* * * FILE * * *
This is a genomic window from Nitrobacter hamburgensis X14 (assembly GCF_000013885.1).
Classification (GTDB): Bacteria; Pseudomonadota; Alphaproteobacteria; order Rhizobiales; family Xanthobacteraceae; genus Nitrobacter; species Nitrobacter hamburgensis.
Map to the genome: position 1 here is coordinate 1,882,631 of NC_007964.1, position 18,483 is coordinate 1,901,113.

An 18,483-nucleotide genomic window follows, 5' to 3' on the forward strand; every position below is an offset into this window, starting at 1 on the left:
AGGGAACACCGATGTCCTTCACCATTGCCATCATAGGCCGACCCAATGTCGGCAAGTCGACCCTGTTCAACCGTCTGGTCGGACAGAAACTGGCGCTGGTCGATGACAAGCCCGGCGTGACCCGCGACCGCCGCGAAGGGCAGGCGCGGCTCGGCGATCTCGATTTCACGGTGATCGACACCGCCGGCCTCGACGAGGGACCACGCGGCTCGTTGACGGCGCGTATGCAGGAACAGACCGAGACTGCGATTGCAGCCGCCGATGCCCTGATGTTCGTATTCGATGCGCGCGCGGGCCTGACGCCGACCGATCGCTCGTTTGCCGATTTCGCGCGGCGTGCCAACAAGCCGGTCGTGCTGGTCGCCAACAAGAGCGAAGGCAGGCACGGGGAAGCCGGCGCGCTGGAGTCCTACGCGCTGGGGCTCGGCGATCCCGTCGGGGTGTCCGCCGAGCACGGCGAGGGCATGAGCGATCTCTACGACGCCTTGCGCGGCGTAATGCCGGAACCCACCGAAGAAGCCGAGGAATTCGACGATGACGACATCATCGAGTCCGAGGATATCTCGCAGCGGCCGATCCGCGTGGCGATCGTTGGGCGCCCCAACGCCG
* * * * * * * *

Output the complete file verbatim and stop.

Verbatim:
This is a genomic window from Nitrobacter hamburgensis X14 (assembly GCF_000013885.1).
Classification (GTDB): Bacteria; Pseudomonadota; Alphaproteobacteria; order Rhizobiales; family Xanthobacteraceae; genus Nitrobacter; species Nitrobacter hamburgensis.
Map to the genome: position 1 here is coordinate 1,882,631 of NC_007964.1, position 18,483 is coordinate 1,901,113.

An 18,483-nucleotide genomic window follows, 5' to 3' on the forward strand; every position below is an offset into this window, starting at 1 on the left:
AGGGAACACCGATGTCCTTCACCATTGCCATCATAGGCCGACCCAATGTCGGCAAGTCGACCCTGTTCAACCGTCTGGTCGGACAGAAACTGGCGCTGGTCGATGACAAGCCCGGCGTGACCCGCGACCGCCGCGAAGGGCAGGCGCGGCTCGGCGATCTCGATTTCACGGTGATCGACACCGCCGGCCTCGACGAGGGACCACGCGGCTCGTTGACGGCGCGTATGCAGGAACAGACCGAGACTGCGATTGCAGCCGCCGATGCCCTGATGTTCGTATTCGATGCGCGCGCGGGCCTGACGCCGACCGATCGCTCGTTTGCCGATTTCGCGCGGCGTGCCAACAAGCCGGTCGTGCTGGTCGCCAACAAGAGCGAAGGCAGGCACGGGGAAGCCGGCGCGCTGGAGTCCTACGCGCTGGGGCTCGGCGATCCCGTCGGGGTGTCCGCCGAGCACGGCGAGGGCATGAGCGATCTCTACGACGCCTTGCGCGGCGTAATGCCGGAACCCACCGAAGAAGCCGAGGAATTCGACGATGACGACATCATCGAGTCCGAGGATATCTCGCAGCGGCCGATCCGCGTGGCGATCGTTGGGCGCCCCAACGCCG